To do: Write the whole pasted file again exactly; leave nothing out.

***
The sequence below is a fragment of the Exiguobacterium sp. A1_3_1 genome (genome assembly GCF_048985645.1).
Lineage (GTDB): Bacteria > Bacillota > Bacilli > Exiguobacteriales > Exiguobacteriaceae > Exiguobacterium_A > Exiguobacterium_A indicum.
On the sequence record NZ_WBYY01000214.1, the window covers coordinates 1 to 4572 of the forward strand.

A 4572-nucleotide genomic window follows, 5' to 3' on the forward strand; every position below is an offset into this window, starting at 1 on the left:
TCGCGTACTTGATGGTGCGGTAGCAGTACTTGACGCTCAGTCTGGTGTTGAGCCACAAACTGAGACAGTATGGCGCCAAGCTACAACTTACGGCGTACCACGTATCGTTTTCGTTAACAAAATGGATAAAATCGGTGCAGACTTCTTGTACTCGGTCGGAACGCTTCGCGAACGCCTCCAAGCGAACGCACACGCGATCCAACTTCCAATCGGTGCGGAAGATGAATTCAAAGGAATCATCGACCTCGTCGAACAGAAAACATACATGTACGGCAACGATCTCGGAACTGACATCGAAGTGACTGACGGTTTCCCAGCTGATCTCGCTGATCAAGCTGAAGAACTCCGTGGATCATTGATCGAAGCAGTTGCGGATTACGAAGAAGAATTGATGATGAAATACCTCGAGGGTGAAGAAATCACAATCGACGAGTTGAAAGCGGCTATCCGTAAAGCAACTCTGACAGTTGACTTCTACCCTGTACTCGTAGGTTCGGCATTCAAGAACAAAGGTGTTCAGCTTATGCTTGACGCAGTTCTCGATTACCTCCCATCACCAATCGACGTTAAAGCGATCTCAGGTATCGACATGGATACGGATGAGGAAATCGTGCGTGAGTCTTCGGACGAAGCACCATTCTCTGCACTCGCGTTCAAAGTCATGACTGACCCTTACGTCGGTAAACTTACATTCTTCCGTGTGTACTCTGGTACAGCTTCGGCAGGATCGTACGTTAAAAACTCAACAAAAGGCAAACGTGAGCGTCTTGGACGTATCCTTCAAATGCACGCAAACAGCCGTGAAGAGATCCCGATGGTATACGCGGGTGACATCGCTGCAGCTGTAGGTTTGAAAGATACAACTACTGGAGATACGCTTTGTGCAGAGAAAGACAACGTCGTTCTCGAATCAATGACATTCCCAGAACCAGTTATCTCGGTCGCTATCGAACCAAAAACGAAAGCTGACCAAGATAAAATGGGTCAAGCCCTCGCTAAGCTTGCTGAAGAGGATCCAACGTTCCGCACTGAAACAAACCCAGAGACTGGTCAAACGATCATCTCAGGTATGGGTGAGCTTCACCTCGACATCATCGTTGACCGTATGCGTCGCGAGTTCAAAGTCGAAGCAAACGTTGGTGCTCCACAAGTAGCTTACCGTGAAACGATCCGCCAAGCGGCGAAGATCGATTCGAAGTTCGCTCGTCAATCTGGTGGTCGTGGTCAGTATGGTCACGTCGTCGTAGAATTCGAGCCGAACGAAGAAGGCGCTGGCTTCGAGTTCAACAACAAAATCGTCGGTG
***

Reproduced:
The sequence below is a fragment of the Exiguobacterium sp. A1_3_1 genome (genome assembly GCF_048985645.1).
Lineage (GTDB): Bacteria > Bacillota > Bacilli > Exiguobacteriales > Exiguobacteriaceae > Exiguobacterium_A > Exiguobacterium_A indicum.
On the sequence record NZ_WBYY01000214.1, the window covers coordinates 1 to 4572 of the forward strand.

A 4572-nucleotide genomic window follows, 5' to 3' on the forward strand; every position below is an offset into this window, starting at 1 on the left:
TCGCGTACTTGATGGTGCGGTAGCAGTACTTGACGCTCAGTCTGGTGTTGAGCCACAAACTGAGACAGTATGGCGCCAAGCTACAACTTACGGCGTACCACGTATCGTTTTCGTTAACAAAATGGATAAAATCGGTGCAGACTTCTTGTACTCGGTCGGAACGCTTCGCGAACGCCTCCAAGCGAACGCACACGCGATCCAACTTCCAATCGGTGCGGAAGATGAATTCAAAGGAATCATCGACCTCGTCGAACAGAAAACATACATGTACGGCAACGATCTCGGAACTGACATCGAAGTGACTGACGGTTTCCCAGCTGATCTCGCTGATCAAGCTGAAGAACTCCGTGGATCATTGATCGAAGCAGTTGCGGATTACGAAGAAGAATTGATGATGAAATACCTCGAGGGTGAAGAAATCACAATCGACGAGTTGAAAGCGGCTATCCGTAAAGCAACTCTGACAGTTGACTTCTACCCTGTACTCGTAGGTTCGGCATTCAAGAACAAAGGTGTTCAGCTTATGCTTGACGCAGTTCTCGATTACCTCCCATCACCAATCGACGTTAAAGCGATCTCAGGTATCGACATGGATACGGATGAGGAAATCGTGCGTGAGTCTTCGGACGAAGCACCATTCTCTGCACTCGCGTTCAAAGTCATGACTGACCCTTACGTCGGTAAACTTACATTCTTCCGTGTGTACTCTGGTACAGCTTCGGCAGGATCGTACGTTAAAAACTCAACAAAAGGCAAACGTGAGCGTCTTGGACGTATCCTTCAAATGCACGCAAACAGCCGTGAAGAGATCCCGATGGTATACGCGGGTGACATCGCTGCAGCTGTAGGTTTGAAAGATACAACTACTGGAGATACGCTTTGTGCAGAGAAAGACAACGTCGTTCTCGAATCAATGACATTCCCAGAACCAGTTATCTCGGTCGCTATCGAACCAAAAACGAAAGCTGACCAAGATAAAATGGGTCAAGCCCTCGCTAAGCTTGCTGAAGAGGATCCAACGTTCCGCACTGAAACAAACCCAGAGACTGGTCAAACGATCATCTCAGGTATGGGTGAGCTTCACCTCGACATCATCGTTGACCGTATGCGTCGCGAGTTCAAAGTCGAAGCAAACGTTGGTGCTCCACAAGTAGCTTACCGTGAAACGATCCGCCAAGCGGCGAAGATCGATTCGAAGTTCGCTCGTCAATCTGGTGGTCGTGGTCAGTATGGTCACGTCGTCGTAGAATTCGAGCCGAACGAAGAAGGCGCTGGCTTCGAGTTCAACAACAAAATCGTCGGTG